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Long-term use of ADHD medication queried

A Western Australian study has questioned the efficacy of long-term stimulant medication to treat children with ADHD.

15 Mar 2010
A Western Australian study has questioned the efficacy oflong-term stimulant medication to treat children with ADHD.

The RAINE Study was conducted by the Telethon Institute forChildren's Health Research for the WA Ministerial Implementation Committee forADHD (MICADHD), using data from the longitudinal Child Health Study of childrenborn in WA in 1989. It analysed eight years of health and development data fromthe 131 children in the cohort who had been diagnosed with ADHD.

It found no significant differences in health or symptoms ofADHD in the children aged five. But it found a number of differences in thosewho were treated with stimulant medication by the time they were 13. It foundthat stimulant medication did not significantly improve a child's level ofdepression, self-perception or social functioning and that a child'sperformance at school was more likely to be below their age level by a factorof 10.5 times.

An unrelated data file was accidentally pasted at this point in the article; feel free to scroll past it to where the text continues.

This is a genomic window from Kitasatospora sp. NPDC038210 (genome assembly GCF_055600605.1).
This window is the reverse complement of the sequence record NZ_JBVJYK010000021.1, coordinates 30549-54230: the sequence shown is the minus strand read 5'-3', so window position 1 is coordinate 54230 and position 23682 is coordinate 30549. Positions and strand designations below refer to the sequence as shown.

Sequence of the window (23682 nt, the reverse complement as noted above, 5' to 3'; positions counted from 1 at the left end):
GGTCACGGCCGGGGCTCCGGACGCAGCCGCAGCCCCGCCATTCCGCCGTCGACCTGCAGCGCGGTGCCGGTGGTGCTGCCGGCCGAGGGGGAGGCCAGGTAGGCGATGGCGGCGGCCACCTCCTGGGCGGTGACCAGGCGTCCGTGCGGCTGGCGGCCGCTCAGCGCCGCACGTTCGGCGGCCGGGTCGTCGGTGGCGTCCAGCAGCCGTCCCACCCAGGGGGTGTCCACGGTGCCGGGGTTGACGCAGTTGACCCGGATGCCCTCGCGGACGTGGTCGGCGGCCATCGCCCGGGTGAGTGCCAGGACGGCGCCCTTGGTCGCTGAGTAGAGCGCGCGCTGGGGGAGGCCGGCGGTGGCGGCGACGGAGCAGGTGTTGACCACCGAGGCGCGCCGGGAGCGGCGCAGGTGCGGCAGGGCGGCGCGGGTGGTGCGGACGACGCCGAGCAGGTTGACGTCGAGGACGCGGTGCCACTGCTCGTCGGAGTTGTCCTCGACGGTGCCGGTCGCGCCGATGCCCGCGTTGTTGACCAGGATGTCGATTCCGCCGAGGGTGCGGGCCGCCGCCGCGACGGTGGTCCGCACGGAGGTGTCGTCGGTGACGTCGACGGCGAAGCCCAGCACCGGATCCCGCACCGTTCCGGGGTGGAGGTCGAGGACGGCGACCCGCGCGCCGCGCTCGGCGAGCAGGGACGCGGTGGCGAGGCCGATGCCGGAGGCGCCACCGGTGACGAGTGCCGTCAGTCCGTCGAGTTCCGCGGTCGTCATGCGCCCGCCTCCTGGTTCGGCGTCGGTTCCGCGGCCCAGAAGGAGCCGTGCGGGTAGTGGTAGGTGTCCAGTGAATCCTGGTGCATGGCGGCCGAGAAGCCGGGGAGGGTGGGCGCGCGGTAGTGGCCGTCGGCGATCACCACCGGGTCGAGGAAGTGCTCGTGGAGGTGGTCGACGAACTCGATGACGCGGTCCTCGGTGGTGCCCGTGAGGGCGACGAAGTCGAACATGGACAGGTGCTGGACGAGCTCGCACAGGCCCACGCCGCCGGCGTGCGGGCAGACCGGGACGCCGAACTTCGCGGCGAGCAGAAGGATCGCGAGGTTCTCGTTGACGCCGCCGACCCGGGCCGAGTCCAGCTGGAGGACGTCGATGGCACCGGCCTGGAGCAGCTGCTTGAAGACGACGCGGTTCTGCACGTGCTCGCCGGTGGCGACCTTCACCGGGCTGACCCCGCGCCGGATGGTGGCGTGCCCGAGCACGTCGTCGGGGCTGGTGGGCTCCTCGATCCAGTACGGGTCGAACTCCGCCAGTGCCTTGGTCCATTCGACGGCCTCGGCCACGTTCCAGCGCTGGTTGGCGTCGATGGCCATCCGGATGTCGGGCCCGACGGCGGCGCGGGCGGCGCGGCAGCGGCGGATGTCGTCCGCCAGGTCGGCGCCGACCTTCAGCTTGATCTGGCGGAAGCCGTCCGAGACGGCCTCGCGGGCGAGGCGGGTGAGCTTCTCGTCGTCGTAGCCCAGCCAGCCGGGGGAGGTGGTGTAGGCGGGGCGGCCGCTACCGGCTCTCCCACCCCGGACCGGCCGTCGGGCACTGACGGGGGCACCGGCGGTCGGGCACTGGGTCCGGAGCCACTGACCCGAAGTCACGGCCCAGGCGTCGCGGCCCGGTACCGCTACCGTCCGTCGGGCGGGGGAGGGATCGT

The study also suggested that long-term use of stimulantmedication might affect a child's heart function, even after the medication wasstopped. MICADHD Chair Prof Louis Landau said that doctors should look at achild's cardiovascular risk symptoms before starting treatment with stimulantmedication.

Although the RAINE Study was limited by a very small samplesize, he said, "it was larger than those in many smaller short-term studiesthat supported the use of stimulant medication as a safe and effectivetreatment for children with ADHD".

The WA Department of Health, which funded the study, haspublished the report on its website at www.health.wa.gov.au/publications.


Published: 15 Mar 2010